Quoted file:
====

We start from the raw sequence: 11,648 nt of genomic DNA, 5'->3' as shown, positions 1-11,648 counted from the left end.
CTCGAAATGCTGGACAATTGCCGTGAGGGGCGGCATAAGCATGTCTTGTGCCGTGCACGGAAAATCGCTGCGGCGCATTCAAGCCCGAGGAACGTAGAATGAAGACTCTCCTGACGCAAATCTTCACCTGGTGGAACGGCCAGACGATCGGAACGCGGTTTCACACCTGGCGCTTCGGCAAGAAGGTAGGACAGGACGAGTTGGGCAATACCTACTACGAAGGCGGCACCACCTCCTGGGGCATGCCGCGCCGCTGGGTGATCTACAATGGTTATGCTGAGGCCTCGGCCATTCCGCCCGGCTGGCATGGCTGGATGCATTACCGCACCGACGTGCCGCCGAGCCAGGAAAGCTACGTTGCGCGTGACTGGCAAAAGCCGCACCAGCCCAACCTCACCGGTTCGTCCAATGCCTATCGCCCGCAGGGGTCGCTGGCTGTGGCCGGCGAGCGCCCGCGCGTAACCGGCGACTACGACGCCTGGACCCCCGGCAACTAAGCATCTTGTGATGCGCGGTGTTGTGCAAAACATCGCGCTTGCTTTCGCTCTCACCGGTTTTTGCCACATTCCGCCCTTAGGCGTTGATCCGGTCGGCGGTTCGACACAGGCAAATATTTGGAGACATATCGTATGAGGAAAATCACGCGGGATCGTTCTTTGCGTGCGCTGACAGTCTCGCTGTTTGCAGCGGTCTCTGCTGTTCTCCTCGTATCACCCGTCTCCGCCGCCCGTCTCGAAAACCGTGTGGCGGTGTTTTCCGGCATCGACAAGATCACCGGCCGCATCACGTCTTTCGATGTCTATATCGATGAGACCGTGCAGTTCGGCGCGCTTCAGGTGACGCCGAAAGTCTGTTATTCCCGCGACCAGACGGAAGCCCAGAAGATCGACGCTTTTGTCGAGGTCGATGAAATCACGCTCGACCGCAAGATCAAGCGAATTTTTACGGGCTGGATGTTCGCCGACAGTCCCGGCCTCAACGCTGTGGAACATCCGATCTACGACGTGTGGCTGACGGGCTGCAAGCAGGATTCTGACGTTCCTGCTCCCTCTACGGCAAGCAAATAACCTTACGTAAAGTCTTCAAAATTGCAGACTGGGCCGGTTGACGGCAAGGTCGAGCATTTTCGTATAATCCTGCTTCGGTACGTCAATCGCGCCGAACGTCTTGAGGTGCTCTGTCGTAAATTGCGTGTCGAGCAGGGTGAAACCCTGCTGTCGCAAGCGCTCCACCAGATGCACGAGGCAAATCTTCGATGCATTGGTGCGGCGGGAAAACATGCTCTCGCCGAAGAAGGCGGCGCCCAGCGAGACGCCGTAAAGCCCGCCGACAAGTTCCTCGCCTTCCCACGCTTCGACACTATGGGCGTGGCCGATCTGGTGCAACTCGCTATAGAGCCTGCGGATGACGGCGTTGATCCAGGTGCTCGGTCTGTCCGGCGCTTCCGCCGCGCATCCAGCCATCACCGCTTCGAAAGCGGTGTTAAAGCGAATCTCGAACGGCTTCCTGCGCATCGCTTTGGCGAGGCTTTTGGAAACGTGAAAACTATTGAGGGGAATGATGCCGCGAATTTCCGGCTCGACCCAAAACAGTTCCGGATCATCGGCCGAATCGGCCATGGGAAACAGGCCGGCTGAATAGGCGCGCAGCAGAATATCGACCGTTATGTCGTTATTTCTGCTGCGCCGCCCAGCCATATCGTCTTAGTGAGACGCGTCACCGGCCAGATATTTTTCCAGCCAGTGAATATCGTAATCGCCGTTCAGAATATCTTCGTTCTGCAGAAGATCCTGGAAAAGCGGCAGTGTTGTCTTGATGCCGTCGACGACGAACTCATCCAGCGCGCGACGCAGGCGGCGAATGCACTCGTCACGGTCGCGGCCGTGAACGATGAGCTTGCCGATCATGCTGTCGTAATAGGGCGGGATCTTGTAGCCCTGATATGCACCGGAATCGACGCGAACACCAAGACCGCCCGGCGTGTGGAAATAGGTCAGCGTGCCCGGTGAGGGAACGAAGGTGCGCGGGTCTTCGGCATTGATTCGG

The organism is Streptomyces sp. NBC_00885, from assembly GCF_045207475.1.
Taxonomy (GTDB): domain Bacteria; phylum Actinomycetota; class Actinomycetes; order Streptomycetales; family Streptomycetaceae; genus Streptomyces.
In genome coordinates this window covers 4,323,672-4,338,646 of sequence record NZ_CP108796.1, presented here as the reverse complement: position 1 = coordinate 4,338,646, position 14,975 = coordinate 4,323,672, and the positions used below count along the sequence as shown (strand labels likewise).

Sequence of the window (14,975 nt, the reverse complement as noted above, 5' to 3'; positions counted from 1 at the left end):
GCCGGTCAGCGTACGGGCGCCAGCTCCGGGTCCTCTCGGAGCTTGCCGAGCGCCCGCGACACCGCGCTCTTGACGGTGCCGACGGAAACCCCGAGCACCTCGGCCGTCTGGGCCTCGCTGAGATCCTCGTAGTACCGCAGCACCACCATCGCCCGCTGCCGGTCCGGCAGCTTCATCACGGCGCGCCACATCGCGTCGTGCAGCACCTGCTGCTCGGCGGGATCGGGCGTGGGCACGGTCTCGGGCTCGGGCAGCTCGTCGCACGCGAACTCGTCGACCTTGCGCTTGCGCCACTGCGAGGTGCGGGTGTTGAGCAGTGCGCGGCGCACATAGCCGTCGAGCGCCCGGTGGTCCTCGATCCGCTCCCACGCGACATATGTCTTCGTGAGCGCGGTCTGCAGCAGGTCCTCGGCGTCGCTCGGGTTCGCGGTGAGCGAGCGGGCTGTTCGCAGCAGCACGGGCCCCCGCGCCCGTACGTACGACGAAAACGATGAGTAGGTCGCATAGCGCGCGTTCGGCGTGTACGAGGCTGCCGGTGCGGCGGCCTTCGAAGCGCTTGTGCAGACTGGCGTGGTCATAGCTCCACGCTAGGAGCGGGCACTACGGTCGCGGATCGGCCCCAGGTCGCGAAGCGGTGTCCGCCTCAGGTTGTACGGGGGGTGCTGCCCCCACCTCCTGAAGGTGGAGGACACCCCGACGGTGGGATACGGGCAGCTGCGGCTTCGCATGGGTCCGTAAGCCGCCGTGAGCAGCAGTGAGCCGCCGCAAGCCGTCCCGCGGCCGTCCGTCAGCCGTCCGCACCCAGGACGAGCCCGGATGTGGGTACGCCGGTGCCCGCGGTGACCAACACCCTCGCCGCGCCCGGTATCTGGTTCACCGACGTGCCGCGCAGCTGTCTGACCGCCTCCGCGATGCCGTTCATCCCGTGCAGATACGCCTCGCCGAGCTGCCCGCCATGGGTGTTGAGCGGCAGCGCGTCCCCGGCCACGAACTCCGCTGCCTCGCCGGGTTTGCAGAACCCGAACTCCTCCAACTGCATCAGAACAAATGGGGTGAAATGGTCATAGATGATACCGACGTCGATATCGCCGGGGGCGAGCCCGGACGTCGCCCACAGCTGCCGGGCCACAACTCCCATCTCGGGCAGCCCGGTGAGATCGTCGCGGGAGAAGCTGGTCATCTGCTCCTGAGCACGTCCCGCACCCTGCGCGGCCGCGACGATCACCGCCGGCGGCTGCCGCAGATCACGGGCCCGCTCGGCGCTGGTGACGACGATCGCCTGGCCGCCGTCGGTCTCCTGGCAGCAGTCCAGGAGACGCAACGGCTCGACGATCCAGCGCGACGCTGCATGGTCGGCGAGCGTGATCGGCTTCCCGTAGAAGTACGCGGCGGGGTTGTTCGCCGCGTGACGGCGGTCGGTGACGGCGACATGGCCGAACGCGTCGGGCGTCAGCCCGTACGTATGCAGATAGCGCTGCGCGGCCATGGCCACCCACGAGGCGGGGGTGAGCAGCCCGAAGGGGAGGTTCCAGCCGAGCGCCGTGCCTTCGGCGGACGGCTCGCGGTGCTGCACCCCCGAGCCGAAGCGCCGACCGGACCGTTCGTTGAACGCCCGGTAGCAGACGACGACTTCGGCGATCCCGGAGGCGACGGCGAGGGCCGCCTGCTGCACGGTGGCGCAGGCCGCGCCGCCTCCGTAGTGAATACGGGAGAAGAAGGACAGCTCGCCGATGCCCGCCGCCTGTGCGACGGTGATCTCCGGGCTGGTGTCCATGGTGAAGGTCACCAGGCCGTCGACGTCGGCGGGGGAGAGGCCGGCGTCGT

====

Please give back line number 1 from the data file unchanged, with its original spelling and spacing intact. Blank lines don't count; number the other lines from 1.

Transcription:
We start from the raw sequence: 11,648 nt of genomic DNA, 5'->3' as shown, positions 1-11,648 counted from the left end.